Bargain-basement filly Xtra Heat wrested the lead from longshot Vague Memory -- who was just that at the end -- and jetted into the clear at the top of the lane. But Gold Mover, under Jerry Bailey, then put on another round of pressure and had enough to get the job done.
At the end, it was Gold Mover by ½ length, with Xtra Heat 7 ½ lengths clear of Fly Me Crazy in third. The 6 furlongs on a fast track took 1:10.21.
"The filly who beat her is a real nice filly," said Xtra Heat's trainer and part-owner, John Salzman. "We ran against her three times and won all of them...It was her turn. They'll meet again somewhere. If they had been at equal weights, we may have seen a different turnout."
Gold Mover carried 115 pounds Saturday; Xtra Heat, 127. Were they to meet again, say in the Penske Auto Center Breeders' Cup Sprint on Oct. 26 at Arlington Park, they would each tote 123 pounds.
Winning trainer Mark Hennig also noted the weights made a difference.
"After the last race, with the weights the same, we figured, why not take a shot? The race was $80,000 to second, which would have been enough to make the trip worthwhile anyhow."
Hennig said he may run both Gold Mover and Raging Fever in the Ballerina at Saratoga on Aug. 25. Salzman didn't indicate where Xtra Heat will go. She ran a game second in last year's Sprint, beaten only ½ length by Squirtle Squirt.
In the companion $400,000 Smile Sprint Handicap, Orientate got out to an early lead and cruised home first, 6 lengths ahead of Echo Eddie. The favorite, Crafty C.T., was another head back in third.
Orientate finished the 6 furlongs in 1:09.98 with jockey Mike Smith keeping him to task despite the large margin.
"I didn't want him to get late," Smith explained. "I probably didn't need to stay as busy as I did but I wasn't going to look back and see him (Crafty C.T.) coming. I just kept riding."
Mike Maker, assistant to winning trainer D. Wayne Lukas, did not map out a schedule for Orientate but said he believes the 4-year-old son of Mt. Livermore will continue sprinting.
Three-year-olds do get a weight break in the Breeders' Cup Sprint, which may be a consideration for Royal Lad, winner of Saturday's $250,000 Carry Back Stakes at the "Summit of Speed." With Jerry Bailey calling the shots, the son of Montbrook led all the way, getting to the wire 1 ½ lengths ahead of the favorite, Captain Squire. Friendly Frolic was third. The race went in 1:10.73.
"He breaks like a Quarter Horse and had me in a good spot at every point in the race," Bailey said. Trainer Ralph Ziadie said he "look at races at Saratoga and Del Mar. I'd love to take him to Del Mar."
The 3-year-old filly event at the "Summit" -- the $250,000 Azalea Breeders's Cup Stakes -- went to Bold World. The daughter of Fortunate Prospect tracked the leaders, then left them behind in the stretch, winning by 8 ½ lengths over favorite Willa On the Move.
"We spent an awful lot of time this year teaching her to relax," said winning trainer Ron Taylor. He said he may run in the Test Stakes at Saratoga and would "love to get an invitation" to the Hong Kong Sprint in December. But Bold World is not Breeders' Cup nominated.
A downer: Caller One injured a sesamoid while training at Belmont Park for the Smile Sprint Handicap at Calder. Trainer James Chapman said the 5-year-old son of Phone Trick, third in last year's Sprint and fourth a year earlier, likely will be retired. He won half his 20 lifetime starts and earned more than $3 million. He had been ranked No. 1 in the Sprint division.
In other weekend racing with potential implications for the Breeders' Cup World Thoroughbred Championships to be run Oct. 26 at beautiful Arlington Park near Chicago:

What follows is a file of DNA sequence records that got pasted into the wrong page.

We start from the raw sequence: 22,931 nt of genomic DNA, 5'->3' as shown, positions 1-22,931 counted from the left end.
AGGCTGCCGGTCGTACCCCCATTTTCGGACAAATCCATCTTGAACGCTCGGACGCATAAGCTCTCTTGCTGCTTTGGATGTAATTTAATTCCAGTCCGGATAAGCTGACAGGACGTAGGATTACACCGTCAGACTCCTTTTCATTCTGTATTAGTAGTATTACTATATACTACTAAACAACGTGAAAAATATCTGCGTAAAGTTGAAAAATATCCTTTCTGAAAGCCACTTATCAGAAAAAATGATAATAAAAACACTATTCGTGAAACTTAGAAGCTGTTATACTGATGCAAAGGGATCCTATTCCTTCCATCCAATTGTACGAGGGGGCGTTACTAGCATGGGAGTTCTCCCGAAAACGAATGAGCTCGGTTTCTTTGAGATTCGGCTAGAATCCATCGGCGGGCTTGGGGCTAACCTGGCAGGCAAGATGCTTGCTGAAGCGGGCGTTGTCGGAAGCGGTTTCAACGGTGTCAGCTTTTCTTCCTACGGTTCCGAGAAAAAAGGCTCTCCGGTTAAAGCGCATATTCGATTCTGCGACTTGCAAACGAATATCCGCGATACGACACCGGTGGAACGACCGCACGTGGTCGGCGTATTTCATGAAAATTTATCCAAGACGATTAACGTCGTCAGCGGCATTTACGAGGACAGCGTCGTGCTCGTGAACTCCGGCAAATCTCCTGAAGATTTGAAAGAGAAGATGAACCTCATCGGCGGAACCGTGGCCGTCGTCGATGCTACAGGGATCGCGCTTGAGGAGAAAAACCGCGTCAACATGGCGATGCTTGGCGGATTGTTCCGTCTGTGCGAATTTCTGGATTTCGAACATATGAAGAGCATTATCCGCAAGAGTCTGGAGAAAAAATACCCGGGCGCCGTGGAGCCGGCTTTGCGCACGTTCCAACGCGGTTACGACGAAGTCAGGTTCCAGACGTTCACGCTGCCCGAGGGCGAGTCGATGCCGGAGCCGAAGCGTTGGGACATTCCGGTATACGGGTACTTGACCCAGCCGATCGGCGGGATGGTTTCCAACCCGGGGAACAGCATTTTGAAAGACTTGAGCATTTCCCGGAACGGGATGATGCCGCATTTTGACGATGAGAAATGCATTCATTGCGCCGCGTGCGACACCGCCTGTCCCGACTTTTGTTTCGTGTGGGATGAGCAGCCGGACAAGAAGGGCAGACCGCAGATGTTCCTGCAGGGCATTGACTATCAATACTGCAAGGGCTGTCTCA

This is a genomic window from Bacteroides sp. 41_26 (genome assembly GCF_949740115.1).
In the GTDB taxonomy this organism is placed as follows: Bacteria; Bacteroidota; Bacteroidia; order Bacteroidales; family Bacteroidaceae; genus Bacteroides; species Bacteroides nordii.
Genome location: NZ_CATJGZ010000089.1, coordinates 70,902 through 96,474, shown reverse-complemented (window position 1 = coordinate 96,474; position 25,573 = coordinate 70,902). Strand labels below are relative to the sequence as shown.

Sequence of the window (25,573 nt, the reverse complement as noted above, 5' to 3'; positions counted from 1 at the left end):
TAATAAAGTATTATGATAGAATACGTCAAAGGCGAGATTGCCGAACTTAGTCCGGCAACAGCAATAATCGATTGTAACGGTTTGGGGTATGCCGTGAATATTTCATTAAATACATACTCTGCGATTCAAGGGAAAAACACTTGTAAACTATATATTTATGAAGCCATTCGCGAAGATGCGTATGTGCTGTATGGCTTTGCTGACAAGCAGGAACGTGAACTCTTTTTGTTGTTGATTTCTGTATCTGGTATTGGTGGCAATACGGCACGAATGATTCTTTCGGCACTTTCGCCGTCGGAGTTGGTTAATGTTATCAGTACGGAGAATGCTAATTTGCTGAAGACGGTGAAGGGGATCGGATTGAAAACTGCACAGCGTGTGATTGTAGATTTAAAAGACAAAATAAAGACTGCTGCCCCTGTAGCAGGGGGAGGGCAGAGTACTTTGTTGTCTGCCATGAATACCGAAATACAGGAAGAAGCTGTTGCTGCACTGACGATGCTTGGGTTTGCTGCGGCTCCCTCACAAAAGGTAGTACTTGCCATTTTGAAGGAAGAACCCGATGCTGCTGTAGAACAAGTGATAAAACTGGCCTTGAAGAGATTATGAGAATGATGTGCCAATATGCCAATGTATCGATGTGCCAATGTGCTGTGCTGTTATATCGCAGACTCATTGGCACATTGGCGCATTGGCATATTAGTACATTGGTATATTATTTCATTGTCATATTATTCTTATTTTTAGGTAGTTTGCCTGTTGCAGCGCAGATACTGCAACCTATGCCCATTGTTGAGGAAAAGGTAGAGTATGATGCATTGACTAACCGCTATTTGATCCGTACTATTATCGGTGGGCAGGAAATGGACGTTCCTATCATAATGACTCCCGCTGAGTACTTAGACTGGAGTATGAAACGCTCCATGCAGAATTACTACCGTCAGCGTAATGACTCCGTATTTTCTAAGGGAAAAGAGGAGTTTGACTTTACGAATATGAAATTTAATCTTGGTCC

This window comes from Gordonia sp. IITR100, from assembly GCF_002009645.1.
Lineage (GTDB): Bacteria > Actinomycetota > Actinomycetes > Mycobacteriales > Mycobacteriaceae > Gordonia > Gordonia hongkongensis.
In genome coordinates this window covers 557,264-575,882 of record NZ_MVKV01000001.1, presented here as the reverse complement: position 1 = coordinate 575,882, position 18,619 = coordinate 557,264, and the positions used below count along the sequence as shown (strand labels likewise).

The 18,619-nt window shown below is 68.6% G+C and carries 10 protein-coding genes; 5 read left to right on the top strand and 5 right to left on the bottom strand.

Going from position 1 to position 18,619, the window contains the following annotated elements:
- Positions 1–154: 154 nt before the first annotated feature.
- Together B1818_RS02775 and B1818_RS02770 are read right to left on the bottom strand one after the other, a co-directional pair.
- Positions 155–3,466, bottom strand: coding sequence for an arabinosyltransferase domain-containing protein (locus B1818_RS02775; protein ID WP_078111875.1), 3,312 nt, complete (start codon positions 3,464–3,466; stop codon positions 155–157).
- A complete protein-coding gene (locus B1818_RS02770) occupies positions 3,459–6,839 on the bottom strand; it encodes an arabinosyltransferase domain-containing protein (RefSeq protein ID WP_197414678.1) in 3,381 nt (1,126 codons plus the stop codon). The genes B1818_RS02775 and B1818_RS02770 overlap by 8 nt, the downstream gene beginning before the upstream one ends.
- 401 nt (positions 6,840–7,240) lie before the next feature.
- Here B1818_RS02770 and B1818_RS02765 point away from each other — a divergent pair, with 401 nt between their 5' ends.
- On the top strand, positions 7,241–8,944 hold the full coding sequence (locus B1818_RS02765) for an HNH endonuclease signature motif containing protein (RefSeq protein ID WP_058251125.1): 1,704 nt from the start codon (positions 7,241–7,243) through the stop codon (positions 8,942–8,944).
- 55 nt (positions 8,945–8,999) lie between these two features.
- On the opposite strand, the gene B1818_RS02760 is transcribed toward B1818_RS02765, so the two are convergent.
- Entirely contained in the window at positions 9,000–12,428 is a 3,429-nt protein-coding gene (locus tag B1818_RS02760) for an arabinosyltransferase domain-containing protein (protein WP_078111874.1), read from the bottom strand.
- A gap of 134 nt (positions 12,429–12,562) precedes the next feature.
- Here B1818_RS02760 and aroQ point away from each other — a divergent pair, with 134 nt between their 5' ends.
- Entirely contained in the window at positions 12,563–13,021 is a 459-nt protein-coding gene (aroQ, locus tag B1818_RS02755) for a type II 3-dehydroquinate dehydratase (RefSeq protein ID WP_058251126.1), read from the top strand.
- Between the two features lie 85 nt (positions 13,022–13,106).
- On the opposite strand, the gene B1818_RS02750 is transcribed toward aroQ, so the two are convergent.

Sky Jack put away Macaneo early on in Sunday's $750,000 Hollywood Gold Cup, then battled with Momentum throughout the second half of the race before winning by a nose. The favorite, Milwaukee Brew, made a belated run to take third. Sky Jack, a 6-year-old, Cal-bred son of Jaklin Klugman, finished the 1 ¼ mile in 2:01.73 under Laffit Pincay Jr. "I was very scared at the head of the lane," said winning trainer Doug O'Neil. "In a photo finish, who do you want? Pincay." Sky Jack now has won eight of his 14 lifetime starts with the only blot a last-place toss-out in the Santa Anita Handicap in March. Bobby Frankel, trainer of Milwaukee Brew, told the blame for his colt's loss. "I cost him the race. Bad instructions," said Frankel, who had jockey Kent Desormeaux take back. Pincay now has won the Gold Cup nine times.
Sakhee, runner-up to Tiznow in last year's Classic, is training at Sandown Park in preparation for the King George VI & Queen Elizabeth Diamond Stakes at Ascot on July 27. Simon Crisford, racing manager for Godolphin, said this week the 5-year-old son of Bahri is working well and expected to rebound from a disappointing effort in the Dubai World Cup in March -- his last start. Going into this weekend's action, Sakhee was rated No. 1 in both the Classic division and the Turf division.
Came Home reminded everyone at Hollywood Park on Sunday why he was one of the favorites in this year's Kentucky Derby. The colt led through middling fractions in the $500,000 Swaps Stakes without much opposition, then coasted home to win by 1 ¼ length over Like a Hero. Fonz's was third. "He was looking around a lot more than I remember him doing," said winning jockey Mike Smith. He has won eight of his 10 starts and passed the $1 million mark in career earnings. This year's victories include the Santa Anita Derby, Affirmed Handicap, San Vicente and San Rafael.
Among the 3-year-olds, add Puck to the list of late-bloomers. The son of Mr. Greeley, detoured from the big time after finishing 35 lengths up the track in the Florida Derby, found the right gear in the stretch run of Saturday's $100,000 Long Branch Breeders' Cup at Monmouth Park. Running from well back, Puck roared past the leaders and won by 2 ¼ lengths over ever-promising Shah Jehan. Stephentown, the even-money favorite, was third. Puck's victory backed up his comeback added-money score in the Unbridled Stakes at Calder on June 22 and points him toward the $1 million Haskell on Aug. 4. "We had a van ready to take him back home tomorrow," said trainer Bill White. "I think we'll cancel it after the way he ran today."
John Deere Turf